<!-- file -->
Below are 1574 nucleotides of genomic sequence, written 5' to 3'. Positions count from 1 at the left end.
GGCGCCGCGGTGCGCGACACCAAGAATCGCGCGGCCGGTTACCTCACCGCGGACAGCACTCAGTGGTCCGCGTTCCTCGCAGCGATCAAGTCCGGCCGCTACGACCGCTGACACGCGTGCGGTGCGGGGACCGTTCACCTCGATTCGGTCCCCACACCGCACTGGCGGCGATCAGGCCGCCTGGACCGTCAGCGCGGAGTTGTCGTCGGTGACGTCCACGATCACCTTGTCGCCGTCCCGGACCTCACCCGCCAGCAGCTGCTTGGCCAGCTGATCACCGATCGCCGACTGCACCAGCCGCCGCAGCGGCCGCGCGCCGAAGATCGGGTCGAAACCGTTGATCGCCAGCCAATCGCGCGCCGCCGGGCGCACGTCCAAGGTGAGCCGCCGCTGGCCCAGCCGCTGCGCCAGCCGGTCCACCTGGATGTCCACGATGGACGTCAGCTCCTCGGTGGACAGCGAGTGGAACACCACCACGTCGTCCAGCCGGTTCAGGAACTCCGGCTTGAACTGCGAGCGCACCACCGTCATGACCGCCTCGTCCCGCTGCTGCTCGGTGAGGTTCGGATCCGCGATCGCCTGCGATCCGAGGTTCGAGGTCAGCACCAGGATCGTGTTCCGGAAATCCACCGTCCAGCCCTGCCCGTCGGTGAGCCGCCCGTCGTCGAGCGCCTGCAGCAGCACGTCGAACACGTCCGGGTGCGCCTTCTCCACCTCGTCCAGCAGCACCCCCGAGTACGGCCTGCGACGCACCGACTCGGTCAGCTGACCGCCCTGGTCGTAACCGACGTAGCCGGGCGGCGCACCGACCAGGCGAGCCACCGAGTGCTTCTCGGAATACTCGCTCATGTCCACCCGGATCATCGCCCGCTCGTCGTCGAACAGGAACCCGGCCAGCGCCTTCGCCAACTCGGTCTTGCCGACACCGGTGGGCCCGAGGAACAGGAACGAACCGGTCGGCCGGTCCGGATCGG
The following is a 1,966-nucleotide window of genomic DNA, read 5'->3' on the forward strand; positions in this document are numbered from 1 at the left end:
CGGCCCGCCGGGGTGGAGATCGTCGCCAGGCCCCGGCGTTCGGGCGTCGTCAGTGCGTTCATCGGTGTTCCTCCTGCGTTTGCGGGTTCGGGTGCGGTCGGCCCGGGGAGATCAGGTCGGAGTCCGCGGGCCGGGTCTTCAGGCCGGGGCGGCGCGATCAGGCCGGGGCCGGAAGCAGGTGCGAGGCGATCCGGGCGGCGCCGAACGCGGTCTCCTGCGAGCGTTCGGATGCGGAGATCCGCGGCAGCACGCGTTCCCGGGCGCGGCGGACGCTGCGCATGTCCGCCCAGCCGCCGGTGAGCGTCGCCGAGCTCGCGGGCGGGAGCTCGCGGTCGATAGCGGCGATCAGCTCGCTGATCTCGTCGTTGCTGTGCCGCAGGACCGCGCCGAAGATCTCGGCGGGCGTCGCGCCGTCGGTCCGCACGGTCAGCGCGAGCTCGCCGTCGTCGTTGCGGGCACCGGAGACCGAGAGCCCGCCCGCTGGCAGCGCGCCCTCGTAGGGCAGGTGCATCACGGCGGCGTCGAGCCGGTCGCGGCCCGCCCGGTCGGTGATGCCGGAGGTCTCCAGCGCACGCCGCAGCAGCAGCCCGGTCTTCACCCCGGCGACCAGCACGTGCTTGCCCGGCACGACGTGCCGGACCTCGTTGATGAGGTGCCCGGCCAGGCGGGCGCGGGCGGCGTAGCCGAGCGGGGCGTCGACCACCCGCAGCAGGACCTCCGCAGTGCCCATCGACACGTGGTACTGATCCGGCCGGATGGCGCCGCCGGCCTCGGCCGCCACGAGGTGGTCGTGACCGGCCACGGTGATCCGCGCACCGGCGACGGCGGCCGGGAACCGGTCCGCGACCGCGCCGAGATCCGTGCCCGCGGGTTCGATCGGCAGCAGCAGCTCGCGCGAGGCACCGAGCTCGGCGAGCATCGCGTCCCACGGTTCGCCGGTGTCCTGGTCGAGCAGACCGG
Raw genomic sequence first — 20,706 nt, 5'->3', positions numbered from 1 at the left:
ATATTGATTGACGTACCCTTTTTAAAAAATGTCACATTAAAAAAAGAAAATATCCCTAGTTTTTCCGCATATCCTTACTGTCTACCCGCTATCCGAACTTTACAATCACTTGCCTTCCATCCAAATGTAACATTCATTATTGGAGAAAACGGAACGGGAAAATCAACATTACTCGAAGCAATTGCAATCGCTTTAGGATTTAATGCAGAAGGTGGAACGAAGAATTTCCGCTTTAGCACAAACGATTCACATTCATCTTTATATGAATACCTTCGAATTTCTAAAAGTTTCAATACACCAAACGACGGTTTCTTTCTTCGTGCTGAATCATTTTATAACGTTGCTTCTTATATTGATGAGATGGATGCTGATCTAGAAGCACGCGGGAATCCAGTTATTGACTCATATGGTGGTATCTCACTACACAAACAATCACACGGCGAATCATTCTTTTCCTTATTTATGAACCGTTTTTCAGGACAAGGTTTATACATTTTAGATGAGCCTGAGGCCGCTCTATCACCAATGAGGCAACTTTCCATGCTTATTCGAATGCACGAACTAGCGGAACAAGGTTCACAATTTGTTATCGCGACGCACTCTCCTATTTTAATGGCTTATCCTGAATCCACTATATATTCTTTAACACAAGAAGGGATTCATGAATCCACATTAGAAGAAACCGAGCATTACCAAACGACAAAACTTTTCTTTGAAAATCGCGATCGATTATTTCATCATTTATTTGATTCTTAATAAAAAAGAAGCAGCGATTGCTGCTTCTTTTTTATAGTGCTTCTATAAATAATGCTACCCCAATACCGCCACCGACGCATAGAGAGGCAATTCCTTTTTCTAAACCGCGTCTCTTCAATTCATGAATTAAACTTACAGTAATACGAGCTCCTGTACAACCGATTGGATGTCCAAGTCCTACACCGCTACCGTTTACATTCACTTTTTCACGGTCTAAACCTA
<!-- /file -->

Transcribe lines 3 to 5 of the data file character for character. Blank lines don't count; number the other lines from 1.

The following is a 1,966-nucleotide window of genomic DNA, read 5'->3' on the forward strand; positions in this document are numbered from 1 at the left end:
CGGCCCGCCGGGGTGGAGATCGTCGCCAGGCCCCGGCGTTCGGGCGTCGTCAGTGCGTTCATCGGTGTTCCTCCTGCGTTTGCGGGTTCGGGTGCGGTCGGCCCGGGGAGATCAGGTCGGAGTCCGCGGGCCGGGTCTTCAGGCCGGGGCGGCGCGATCAGGCCGGGGCCGGAAGCAGGTGCGAGGCGATCCGGGCGGCGCCGAACGCGGTCTCCTGCGAGCGTTCGGATGCGGAGATCCGCGGCAGCACGCGTTCCCGGGCGCGGCGGACGCTGCGCATGTCCGCCCAGCCGCCGGTGAGCGTCGCCGAGCTCGCGGGCGGGAGCTCGCGGTCGATAGCGGCGATCAGCTCGCTGATCTCGTCGTTGCTGTGCCGCAGGACCGCGCCGAAGATCTCGGCGGGCGTCGCGCCGTCGGTCCGCACGGTCAGCGCGAGCTCGCCGTCGTCGTTGCGGGCACCGGAGACCGAGAGCCCGCCCGCTGGCAGCGCGCCCTCGTAGGGCAGGTGCATCACGGCGGCGTCGAGCCGGTCGCGGCCCGCCCGGTCGGTGATGCCGGAGGTCTCCAGCGCACGCCGCAGCAGCAGCCCGGTCTTCACCCCGGCGACCAGCACGTGCTTGCCCGGCACGACGTGCCGGACCTCGTTGATGAGGTGCCCGGCCAGGCGGGCGCGGGCGGCGTAGCCGAGCGGGGCGTCGACCACCCGCAGCAGGACCTCCGCAGTGCCCATCGACACGTGGTACTGATCCGGCCGGATGGCGCCGCCGGCCTCGGCCGCCACGAGGTGGTCGTGACCGGCCACGGTGATCCGCGCACCGGCGACGGCGGCCGGGAACCGGTCCGCGACCGCGCCGAGATCCGTGCCCGCGGGTTCGATCGGCAGCAGCAGCTCGCGCGAGGCACCGAGCTCGGCGAGCATCGCGTCCCACGGTTCGCCGGTGTCCTGGTCGAGCAGACCGG
Raw genomic sequence first — 20,706 nt, 5'->3', positions numbered from 1 at the left: